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Spices!

G

gummybear

Guest
So.

What do avoid and what spices are safe?

Not safe:

Pepper. This seems to include all kinds of pepper...i'm gonna miss you cayenne pepper.

Cinnamon. (i'm still having problems with accepting this....)

Mustard seeds.


Safe:

Salt.

Vanilla.

I expect lots of answers!
 

nwo2012

Member
Joined
Aug 28, 2012
Messages
1,107
gummybear said:
So.

What do avoid and what spices are safe?

Not safe:

Pepper. This seems to include all kinds of pepper...i'm gonna miss you cayenne pepper.

Cinnamon. (i'm still having problems with accepting this....)

Mustard seeds.


Safe:

Salt.

Turmeric.


I expect lots of answers!

Turmeric, also not safe. It has cytotoxic (i.e. acts like chemotherapy) properties.

Vanilla is very safe, I use instead of cinnamon.
 
G

gummybear

Guest
nwo2012 said:
gummybear said:
So.

What do avoid and what spices are safe?

Not safe:

Pepper. This seems to include all kinds of pepper...i'm gonna miss you cayenne pepper.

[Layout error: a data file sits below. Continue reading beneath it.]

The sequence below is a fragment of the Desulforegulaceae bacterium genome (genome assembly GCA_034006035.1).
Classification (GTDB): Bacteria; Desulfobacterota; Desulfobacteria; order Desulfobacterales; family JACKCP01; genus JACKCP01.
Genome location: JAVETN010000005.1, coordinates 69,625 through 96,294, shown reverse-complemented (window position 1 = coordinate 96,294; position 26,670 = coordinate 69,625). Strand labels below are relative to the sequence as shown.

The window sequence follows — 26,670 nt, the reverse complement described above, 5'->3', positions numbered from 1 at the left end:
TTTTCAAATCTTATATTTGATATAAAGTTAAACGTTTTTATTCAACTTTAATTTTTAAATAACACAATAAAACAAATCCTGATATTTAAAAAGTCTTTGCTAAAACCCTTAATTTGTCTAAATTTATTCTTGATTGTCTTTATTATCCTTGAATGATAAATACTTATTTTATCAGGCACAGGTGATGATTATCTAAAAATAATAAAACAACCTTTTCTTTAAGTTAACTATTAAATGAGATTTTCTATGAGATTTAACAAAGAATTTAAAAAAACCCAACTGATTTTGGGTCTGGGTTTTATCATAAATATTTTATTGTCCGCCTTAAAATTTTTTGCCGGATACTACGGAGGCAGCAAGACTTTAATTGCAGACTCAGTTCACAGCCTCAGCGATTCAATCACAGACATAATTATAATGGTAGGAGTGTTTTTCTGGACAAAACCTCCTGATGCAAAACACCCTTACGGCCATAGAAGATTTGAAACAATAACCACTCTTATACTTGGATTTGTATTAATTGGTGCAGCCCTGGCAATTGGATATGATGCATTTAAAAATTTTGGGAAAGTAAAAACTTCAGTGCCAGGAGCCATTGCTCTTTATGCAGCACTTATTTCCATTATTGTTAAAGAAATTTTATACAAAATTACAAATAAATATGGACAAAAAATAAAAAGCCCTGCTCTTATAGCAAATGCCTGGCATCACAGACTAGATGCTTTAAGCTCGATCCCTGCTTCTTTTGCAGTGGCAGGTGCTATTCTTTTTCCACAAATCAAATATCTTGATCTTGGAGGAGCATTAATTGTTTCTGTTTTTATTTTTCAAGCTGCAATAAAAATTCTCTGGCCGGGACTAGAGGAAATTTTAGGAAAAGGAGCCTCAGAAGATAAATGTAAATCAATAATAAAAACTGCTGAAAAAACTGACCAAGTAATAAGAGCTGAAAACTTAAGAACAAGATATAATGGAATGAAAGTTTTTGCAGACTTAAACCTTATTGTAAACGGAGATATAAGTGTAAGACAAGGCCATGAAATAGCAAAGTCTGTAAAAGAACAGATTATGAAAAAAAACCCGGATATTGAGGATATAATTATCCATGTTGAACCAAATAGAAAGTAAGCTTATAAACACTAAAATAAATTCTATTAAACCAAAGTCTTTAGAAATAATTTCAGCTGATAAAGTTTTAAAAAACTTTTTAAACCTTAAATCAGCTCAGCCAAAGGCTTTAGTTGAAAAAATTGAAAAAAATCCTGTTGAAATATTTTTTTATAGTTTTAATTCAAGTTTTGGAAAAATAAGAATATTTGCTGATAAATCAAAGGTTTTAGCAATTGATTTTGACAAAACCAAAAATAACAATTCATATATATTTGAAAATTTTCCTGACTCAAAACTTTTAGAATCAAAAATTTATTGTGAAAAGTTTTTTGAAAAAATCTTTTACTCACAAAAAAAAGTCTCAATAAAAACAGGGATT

Cinnamon. (i'm still having problems with accepting this....)

Mustard seeds.


Safe:

Salt.

Turmeric.


I expect lots of answers!

Turmeric, also not safe. It has cytotoxic (i.e. acts like chemotherapy) properties.

Vanilla is very safe, I use instead of cinnamon.

Do you use liquid vanilla or vanilla extract (powder)? Vanilla beans are a bit to pricey for me.
 

kiran

Member
Joined
Aug 9, 2012
Messages
1,054
gummybear said:
Not safe:

Pepper. This seems to include all kinds of pepper...i'm gonna miss you cayenne pepper.

Cinnamon. (i'm still having problems with accepting this....)

Mustard seeds.

So where was cayenne pepper mentioned. Black pepper is a completely different animal than cayenne pepper/chili powder.
(Black pepper is fermented)

Cinnamon lowers blood sugar.

Mustard seeds have too much PUFA, I think.
 
G

gummybear

Guest
kiran said:
gummybear said:
Not safe:

Pepper. This seems to include all kinds of pepper...i'm gonna miss you cayenne pepper.

Cinnamon. (i'm still having problems with accepting this....)

Mustard seeds.

So where was cayenne pepper mentioned. Black pepper is a completely different animal than cayenne pepper/chili powder.
(Black pepper is fermented)